In her debut novel, S. Jae-Jones has created a fantastic, mystical world where superstitions are definitely warranted and the monsters aren’t all what they seem to be. Dark, seductive, and utterly beautiful, Wintersong takes you on a wild journey filled with magic and music and dreams of a more enchanting future.
This review may contain mild spoilers for this book (What I consider spoilers might not be what you consider spoilers but I thought that I’d put it out there just in case). READERS YE BE WARNED!
Sarah from @thebooktweeter on Instagram recommended that I read this book and after she posted nearly a picture a week about Wintersong for a solid two months, I caved and read it (You can check out her review of it over on her blog). I can absolutely see why she loved it so much and I can honestly say that I love it just as much! This book will definitely be staying on my top 10 list for quite a while – probably until the end of the year when I have to start over for 2018.
Beware the goblin men and the wares they sell.
All her life, nineteen-year-old Liesl has heard tales of the beautiful, mysterious Goblin King. He is the Lord of Mischief, the Ruler Underground, and the muse around which her music is composed. Yet, as Liesl helps shoulder the burden of running her family’s inn, her dreams of composition and childish fancies about the Goblin King must be set aside in favor of more practical concerns.
But when her sister Käthe is taken by the goblins, Liesl journeys to their realm to rescue her sister and return her to the world above. The Goblin King agrees to let Käthe go—for a price. The life of a maiden must be given to the land, in accordance with the old laws. A life for a life, he says. Without sacrifice, nothing good can grow. Without death, there can be no rebirth. In exchange for her sister’s freedom, Liesl offers her hand in marriage to the Goblin King. He accepts.
Down in the Underground, Liesl discovers that the Goblin King still inspires her—musically, physically, emotionally. Yet even as her talent blossoms, Liesl’s life is slowly fading away, the price she paid for becoming the Goblin King’s bride. As the two of them grow closer, they must learn just what it is they are each willing to sacrifice: her life, her music, or the end of the world.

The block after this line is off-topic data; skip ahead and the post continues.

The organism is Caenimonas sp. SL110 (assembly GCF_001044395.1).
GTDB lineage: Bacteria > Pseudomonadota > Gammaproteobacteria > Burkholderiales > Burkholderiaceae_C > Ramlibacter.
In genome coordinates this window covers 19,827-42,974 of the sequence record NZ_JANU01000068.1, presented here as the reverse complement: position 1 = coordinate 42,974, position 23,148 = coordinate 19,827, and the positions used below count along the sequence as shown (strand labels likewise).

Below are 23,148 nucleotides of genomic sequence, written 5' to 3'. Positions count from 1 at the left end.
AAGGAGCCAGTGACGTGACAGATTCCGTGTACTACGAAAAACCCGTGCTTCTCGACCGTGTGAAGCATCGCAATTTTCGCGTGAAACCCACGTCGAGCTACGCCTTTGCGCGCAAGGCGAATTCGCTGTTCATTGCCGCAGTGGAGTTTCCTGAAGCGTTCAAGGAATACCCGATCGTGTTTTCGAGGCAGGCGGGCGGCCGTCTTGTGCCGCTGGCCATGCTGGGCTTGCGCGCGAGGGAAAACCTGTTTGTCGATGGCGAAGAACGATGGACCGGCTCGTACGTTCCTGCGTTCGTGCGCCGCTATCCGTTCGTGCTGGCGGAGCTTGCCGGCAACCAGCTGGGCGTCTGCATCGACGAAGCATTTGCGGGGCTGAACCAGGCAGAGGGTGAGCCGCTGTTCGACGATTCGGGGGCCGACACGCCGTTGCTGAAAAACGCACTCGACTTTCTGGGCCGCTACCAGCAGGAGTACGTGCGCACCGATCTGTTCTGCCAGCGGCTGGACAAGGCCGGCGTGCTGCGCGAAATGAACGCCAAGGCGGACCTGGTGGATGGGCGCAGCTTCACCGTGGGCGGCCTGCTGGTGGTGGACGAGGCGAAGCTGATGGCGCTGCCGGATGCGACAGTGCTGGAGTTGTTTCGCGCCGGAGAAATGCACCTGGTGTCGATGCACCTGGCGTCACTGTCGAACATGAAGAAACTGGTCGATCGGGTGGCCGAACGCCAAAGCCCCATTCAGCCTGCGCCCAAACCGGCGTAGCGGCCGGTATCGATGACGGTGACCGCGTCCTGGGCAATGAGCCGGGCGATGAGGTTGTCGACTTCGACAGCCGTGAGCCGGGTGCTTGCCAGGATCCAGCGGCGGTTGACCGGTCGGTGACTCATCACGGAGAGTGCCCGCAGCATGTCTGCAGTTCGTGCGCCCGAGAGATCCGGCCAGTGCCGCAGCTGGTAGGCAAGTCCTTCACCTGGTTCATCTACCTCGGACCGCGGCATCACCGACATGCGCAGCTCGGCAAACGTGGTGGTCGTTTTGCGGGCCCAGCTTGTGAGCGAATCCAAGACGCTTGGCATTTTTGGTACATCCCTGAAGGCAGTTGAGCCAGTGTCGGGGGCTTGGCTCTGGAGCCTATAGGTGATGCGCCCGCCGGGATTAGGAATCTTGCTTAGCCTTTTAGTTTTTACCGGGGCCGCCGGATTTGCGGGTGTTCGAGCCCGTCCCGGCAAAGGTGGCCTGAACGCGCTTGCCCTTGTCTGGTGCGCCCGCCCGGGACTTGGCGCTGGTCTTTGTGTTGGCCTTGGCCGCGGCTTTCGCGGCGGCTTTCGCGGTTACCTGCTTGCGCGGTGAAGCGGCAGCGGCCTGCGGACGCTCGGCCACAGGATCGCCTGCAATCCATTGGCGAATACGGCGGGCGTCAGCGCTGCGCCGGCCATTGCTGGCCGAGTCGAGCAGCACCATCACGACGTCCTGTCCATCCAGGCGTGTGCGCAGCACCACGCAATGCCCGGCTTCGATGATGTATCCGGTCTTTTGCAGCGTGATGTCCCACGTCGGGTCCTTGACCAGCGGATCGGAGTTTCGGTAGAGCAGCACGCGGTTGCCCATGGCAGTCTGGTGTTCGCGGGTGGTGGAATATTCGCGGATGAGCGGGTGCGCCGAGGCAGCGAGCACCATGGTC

Wintersong is a YA, possibly fairy tale, retelling of Christina Rossetti’s poem Goblin Market and the Labyrinth (1986) movie. I believe I have seen Labyrinth (1986) before but the only thing I can remember about it is that I thought it was possibly one of the strangest movies I had ever seen, right alongside The Dark Crystal (1982) and Pan’s Labyrinth (2006). I can’t accurately remember what actually happens in the movie but the book didn’t seem nearly as weird as I remember the movie to be. In this version the plot is incredibly romantic, fabulously mysterious, and completely immersing.
Wintersong is set in a land of forests and magic (what appears to be 18/19th century Bavaria) and the influences of the geographic area and time period make for a unique tale. The story relies on the superstitious beliefs of that time to introduce the concept of the Goblin King and the Old Laws. Honestly, it almost feels as if you are reading an original fairytale – one of the darker, more horrific versions meant to teach lessons to children.
Adding to the utter uniqueness of this book is the magical beings it revolves around… GOBLINS! Never have I ever read a book that had goblins in it (at least in a big capacity). Most of the time when a fantasy novel has goblins in it they are all portrayed as ugly, horrendous creatures whereas in Wintersong, the king at least, is said to be quite good-looking (UNDERSTATEMENT!).
Character Appreciation/Disdain (Sometimes a rant but what can you do?)
Liesl: This girl loves her family and would do anything for her siblings to the point that she puts her own dreams on the back burner to ensure that theirs are realised. While rescuing her sister may have been a necessity to her, the resulting events may have been just what she needed to truely explore who she was meant to be.
The Goblin King: It’s hard to make one character both villain and hero but the Goblin King manages to be both and we (me and every other person I know who has read this book) absolutely adore him (I think that our love for him may have been amped up by the relationship between him and Liesl which everyone was shipping and which, frustratingly, for the majority of the book, only consisted of more sexual tension than you could poke a stick at).
Constanze: Our dear suspicious little grandma kind of reminds me of the grandmother out of Mulan, only more superstitious and old-person-like. She just wins at life.
If Wintersong is any indication of S. Jae-Jones’ writing style then I think I have just found another auto-buy author. The writing in this book is captivatingly gorgeous and drew me in from the first page. Lyrically written and filled with beautiful and elaborate descriptions, this has to be one of the most excellently penned books I have ever read.
So many good things have been said about this book and, by God, they are all true. The writing was gorgeous, the characters were gorgeous, the setting was gorgeous, the story was gorgeous… Everything about this book was just gorgeous even though gorgeous really isn’t a strong enough word for it! (It has come to my attention that I may need to invent a new word that means gorgeous to the 10th power). If you are a fan of Hunted by Meagan Spooner, Uprooted by Naomi Novik, or Sarah J. Maas’ ACOTAR series then I can’t recommend or gush about this book enough, it is truely magical and a book that I think everyone should read at least once.